A couple of years ago I read somewhere that UPS was changing the routes to their trucks so they only make right turns when delivering so they don't always wait at lights when needing to turn. Saved them lost of not only fuel but time.
My TomTom GPS plans trips this way also, a refreshing little thing I noticed.
A FE gauge should be standard equipment in every vehicle.
Having just taken a flight cross country and back for buisness, I had to take a layover in a mid western city which is the norm. I noticed on my ticket that the flight would take 10 hours for what was a 5 hour ordeal if I flew directly. Now previously flights in a commercial jet ran at about 600 to 630 miles per hour. Then having prepaired for the 10 hour ordeal I took distance to distance reading with my GPS (Not while in the air, but on the ground) and I calculated 475 miles per hour on both legs of the trip.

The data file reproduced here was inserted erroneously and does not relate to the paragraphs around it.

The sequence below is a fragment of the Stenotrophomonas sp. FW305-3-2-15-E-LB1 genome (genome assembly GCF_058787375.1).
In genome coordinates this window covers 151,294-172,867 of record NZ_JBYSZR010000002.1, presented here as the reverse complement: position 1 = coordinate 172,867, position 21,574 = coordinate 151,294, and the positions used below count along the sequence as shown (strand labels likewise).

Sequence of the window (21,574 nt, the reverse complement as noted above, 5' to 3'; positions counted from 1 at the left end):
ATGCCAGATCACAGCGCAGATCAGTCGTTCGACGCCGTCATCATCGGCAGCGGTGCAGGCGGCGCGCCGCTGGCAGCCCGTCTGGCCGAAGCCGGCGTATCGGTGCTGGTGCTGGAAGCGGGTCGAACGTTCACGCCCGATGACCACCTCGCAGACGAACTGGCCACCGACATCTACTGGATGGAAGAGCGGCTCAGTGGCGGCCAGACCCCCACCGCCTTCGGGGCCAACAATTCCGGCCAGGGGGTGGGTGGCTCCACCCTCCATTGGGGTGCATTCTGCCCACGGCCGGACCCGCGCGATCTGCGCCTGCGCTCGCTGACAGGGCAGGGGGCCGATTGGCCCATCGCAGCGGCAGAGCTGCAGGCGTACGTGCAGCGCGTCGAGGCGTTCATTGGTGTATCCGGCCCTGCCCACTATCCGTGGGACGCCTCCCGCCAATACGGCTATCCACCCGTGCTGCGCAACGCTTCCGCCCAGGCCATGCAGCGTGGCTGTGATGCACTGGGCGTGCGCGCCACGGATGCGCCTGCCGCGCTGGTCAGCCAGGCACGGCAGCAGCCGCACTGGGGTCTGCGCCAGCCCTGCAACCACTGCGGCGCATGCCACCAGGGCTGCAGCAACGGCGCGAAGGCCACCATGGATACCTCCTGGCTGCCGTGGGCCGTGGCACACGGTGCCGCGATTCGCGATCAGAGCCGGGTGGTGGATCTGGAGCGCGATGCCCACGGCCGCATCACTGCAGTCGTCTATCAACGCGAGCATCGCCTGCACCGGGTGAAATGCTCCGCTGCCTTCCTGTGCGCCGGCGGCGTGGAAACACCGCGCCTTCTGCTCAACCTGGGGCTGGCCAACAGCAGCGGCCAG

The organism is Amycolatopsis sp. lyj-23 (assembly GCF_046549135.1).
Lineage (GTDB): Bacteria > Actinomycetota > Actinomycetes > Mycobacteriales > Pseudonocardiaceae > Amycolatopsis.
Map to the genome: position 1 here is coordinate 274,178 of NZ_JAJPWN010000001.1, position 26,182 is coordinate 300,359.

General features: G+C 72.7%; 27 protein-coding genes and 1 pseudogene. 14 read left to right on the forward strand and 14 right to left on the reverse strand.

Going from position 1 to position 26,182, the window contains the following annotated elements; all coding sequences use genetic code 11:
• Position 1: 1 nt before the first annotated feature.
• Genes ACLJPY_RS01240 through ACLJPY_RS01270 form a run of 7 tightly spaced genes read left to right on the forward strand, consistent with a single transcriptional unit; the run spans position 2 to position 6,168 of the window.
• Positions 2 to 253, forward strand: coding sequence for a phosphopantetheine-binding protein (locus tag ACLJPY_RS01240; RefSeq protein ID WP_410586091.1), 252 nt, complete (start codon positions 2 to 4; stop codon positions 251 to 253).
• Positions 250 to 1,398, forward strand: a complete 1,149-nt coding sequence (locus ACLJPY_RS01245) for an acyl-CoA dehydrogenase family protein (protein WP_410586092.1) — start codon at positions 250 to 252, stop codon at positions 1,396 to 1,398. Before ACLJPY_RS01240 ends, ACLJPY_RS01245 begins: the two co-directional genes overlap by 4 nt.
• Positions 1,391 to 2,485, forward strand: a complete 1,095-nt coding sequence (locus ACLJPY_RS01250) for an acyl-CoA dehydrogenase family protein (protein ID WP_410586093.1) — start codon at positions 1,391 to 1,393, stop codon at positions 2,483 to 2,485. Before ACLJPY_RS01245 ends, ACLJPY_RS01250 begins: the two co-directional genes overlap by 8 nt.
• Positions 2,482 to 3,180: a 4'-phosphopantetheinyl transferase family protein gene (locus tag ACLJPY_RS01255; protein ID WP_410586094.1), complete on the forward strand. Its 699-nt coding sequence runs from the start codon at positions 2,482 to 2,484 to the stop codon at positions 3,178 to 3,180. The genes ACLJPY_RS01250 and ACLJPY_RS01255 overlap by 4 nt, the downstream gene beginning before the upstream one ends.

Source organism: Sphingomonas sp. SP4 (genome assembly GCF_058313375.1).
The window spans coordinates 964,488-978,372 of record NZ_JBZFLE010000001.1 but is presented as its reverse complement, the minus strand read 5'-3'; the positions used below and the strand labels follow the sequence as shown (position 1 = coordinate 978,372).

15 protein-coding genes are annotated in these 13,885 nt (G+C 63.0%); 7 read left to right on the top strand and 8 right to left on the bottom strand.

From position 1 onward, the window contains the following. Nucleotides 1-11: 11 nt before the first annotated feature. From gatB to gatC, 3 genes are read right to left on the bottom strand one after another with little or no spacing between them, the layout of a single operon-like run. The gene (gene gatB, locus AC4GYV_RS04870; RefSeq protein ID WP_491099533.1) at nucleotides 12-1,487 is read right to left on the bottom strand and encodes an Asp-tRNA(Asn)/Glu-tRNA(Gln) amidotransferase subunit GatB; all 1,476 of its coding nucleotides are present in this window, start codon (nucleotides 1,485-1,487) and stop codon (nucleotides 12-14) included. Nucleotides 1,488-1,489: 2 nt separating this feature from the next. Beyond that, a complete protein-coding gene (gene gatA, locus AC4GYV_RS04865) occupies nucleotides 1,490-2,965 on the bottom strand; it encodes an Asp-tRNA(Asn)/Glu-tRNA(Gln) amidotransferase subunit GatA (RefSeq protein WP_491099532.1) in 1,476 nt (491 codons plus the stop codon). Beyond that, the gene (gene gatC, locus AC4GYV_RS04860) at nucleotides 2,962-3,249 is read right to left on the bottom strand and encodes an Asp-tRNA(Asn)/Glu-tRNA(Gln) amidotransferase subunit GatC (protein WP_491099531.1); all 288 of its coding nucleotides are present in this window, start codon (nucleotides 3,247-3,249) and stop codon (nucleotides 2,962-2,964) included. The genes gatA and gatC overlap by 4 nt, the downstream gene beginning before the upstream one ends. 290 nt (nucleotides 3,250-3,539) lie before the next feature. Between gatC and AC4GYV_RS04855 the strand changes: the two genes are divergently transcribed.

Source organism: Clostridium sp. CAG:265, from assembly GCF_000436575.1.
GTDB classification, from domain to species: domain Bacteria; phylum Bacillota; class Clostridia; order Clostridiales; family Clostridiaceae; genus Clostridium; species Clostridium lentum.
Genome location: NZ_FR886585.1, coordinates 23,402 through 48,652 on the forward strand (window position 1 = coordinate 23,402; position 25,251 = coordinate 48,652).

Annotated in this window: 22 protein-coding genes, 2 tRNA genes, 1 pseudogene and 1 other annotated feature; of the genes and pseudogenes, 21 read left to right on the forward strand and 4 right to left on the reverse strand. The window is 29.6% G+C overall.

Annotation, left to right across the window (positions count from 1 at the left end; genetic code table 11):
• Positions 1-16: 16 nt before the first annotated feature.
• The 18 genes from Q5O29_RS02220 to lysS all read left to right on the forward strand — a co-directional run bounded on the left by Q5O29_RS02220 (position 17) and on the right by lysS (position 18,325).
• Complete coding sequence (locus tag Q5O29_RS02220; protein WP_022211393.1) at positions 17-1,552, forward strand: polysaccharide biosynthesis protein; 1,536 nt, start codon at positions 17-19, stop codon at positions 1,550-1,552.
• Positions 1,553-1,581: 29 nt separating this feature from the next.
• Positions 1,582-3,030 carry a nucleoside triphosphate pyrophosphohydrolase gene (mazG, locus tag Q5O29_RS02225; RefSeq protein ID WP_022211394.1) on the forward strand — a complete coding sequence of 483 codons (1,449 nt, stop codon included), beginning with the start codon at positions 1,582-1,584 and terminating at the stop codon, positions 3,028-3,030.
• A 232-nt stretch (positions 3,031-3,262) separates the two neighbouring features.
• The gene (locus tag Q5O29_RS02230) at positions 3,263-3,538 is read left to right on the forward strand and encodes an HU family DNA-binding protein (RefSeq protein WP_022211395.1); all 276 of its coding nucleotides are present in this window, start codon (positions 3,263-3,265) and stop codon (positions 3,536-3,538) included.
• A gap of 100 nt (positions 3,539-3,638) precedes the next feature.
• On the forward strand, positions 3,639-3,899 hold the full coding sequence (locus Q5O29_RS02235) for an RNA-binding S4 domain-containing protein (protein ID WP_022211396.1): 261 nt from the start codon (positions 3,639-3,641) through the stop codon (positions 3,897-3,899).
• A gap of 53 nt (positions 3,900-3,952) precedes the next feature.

Most commercial flights occur around 36,000 feet, the most efficient cruise for a jet plane is 57,000 feet, but the military gets that air space. Your average 737 doesnt pay for itself until it reaches 300 miles, that's why those little 50 seat commuter planes are put to use for little 150 mile jumps. A 737 flying from Los Angeles to San Francisco (about 300 miles) just about pays for the gas it uses.